Borders peer Lord Steel suspended by party over Cyril Smith child sex abuse scandal

Lord Steel pictured in Stow in January.
Lord Steel pictured in Stow in January.

Borders peer Lord Steel of Aikwood has been suspended by the Liberal Democrats pending an investigation into evidence he gave to an inquiry about child abuse claims made against former MP Cyril Smith.

That move was announced by the party last night, March 14, following the former Scottish Parliament presiding officer’s appearance at the Independent Inquiry into Child Sexual Abuse the day before.

Lord Steel, centre, with Cyril Smith, left, and then party leader Jeremy Thorpe at the 1973 Liberal Party conference in Southport. (Photo by Wesley/Keystone/Getty Images)

Lord Steel, centre, with Cyril Smith, left, and then party leader Jeremy Thorpe at the 1973 Liberal Party conference in Southport. (Photo by Wesley/Keystone/Getty Images)

The party had already announced it would begin disciplinary proceedings against the 80-year-old, of Selkirk, after he told the inquiry a conversation with Smith left him assuming the allegations were correct but then opted not to investigate them any further.

The ex-Borders MP’s suspension follows a meeting of Scottish party chiefs last night.

A statement issued by the Scottish branch of the party says: “Following the evidence concerning Cyril Smith given by Lord Steel to the Independent Inquiry into Child Sexual Abuse on March 13, the office bearers of the Scottish Liberal Democrats have met and agreed that an investigation is needed.

“The party membership of Lord Steel has been suspended pending the outcome of that investigation. That work will now commence.

Liberal Party leader David Steel, centre, and his frontbench team, including Cyril Smith, third from right, at the SDP-Liberal alliance conference at Llandudno in 1981. (Photo by Keystone/Hulton Archive/Getty Images)

Liberal Party leader David Steel, centre, and his frontbench team, including Cyril Smith, third from right, at the SDP-Liberal alliance conference at Llandudno in 1981. (Photo by Keystone/Hulton Archive/Getty Images)

“It is important that everyone in the party, and in wider society, understands the importance of vigilance and safeguarding to protect people from abuse and that everyone has confidence in the seriousness with which we take it.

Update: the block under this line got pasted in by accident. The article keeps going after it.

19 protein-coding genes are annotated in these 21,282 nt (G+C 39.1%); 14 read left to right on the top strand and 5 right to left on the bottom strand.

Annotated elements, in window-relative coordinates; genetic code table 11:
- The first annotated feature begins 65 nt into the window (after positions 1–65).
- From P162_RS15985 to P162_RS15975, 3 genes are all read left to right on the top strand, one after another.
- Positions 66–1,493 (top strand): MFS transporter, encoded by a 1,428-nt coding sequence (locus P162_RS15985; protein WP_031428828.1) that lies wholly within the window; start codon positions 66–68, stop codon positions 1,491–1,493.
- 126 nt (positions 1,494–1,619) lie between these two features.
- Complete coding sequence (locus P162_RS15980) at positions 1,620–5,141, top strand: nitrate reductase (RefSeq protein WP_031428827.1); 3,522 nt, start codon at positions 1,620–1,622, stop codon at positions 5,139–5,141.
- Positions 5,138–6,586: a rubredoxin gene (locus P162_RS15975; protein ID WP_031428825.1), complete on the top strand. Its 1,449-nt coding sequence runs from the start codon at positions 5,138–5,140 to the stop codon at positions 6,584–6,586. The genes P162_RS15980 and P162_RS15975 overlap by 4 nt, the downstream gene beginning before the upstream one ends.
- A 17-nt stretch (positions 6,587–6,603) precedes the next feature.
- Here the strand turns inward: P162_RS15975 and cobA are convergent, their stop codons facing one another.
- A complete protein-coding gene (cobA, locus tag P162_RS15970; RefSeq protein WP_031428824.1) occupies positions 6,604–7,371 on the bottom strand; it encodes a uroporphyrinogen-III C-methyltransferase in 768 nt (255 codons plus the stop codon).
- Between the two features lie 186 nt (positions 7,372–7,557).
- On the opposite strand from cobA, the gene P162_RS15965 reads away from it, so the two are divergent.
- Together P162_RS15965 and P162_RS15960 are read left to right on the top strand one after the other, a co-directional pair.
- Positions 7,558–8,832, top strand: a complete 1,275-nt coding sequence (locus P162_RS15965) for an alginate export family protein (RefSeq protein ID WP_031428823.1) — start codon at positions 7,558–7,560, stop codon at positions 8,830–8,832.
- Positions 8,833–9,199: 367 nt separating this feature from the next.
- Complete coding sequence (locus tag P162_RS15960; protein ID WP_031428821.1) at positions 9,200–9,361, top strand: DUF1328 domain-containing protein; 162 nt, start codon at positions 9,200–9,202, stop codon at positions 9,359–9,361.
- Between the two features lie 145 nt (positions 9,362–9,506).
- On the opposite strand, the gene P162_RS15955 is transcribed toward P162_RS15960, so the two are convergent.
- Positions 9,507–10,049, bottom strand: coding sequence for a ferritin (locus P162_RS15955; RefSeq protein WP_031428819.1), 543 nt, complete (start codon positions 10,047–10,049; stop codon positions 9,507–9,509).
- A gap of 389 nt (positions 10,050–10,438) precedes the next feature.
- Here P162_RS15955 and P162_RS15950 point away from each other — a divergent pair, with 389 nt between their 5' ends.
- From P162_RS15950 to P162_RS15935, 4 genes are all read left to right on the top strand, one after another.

“We appreciate the difficult work that the Independent Inquiry into Child Sexual Abuse is doing on behalf of the victims and survivors of abuse and the country as a whole.”

Liberal Democrat leader Vince Cable said the decision to suspend Lord Steel was taken by the party in Scotland “quickly, properly and in an orderly way”.

He told BBC2’s Newsnight programme last night: “There was very serious concern about what he said, serious allegations. They have got to be investigated.”

In a statement issued yesterday prior to his suspension, Lord Steel said he wished to “clarify what happened in 1979 when I asked Cyril Smith about the report in Private Eye”.

The peer, knighted in 1997, explained: “As I told the inquiry yesterday, I did not have that report with me when I tackled him, nor did we discuss the details in it.

“He admitted to me that the report was correct, in that he had been investigated by the police at the time and no action taken against him.

“I had already told the inquiry in writing that, in my opinion, he had been abusing his position on Rochdale Council, but that had been properly a matter for the police and the council, and not for me as he was neither an MP nor even a member of the Liberal Party at the time.

“I was in no position to reopen the investigation.”

Richard Scorer, a specialist abuse lawyer representing some victims giving evidence to the inquiry, said: “My clients will welcome the news that Steel is finally being made to face the consequences of his inaction.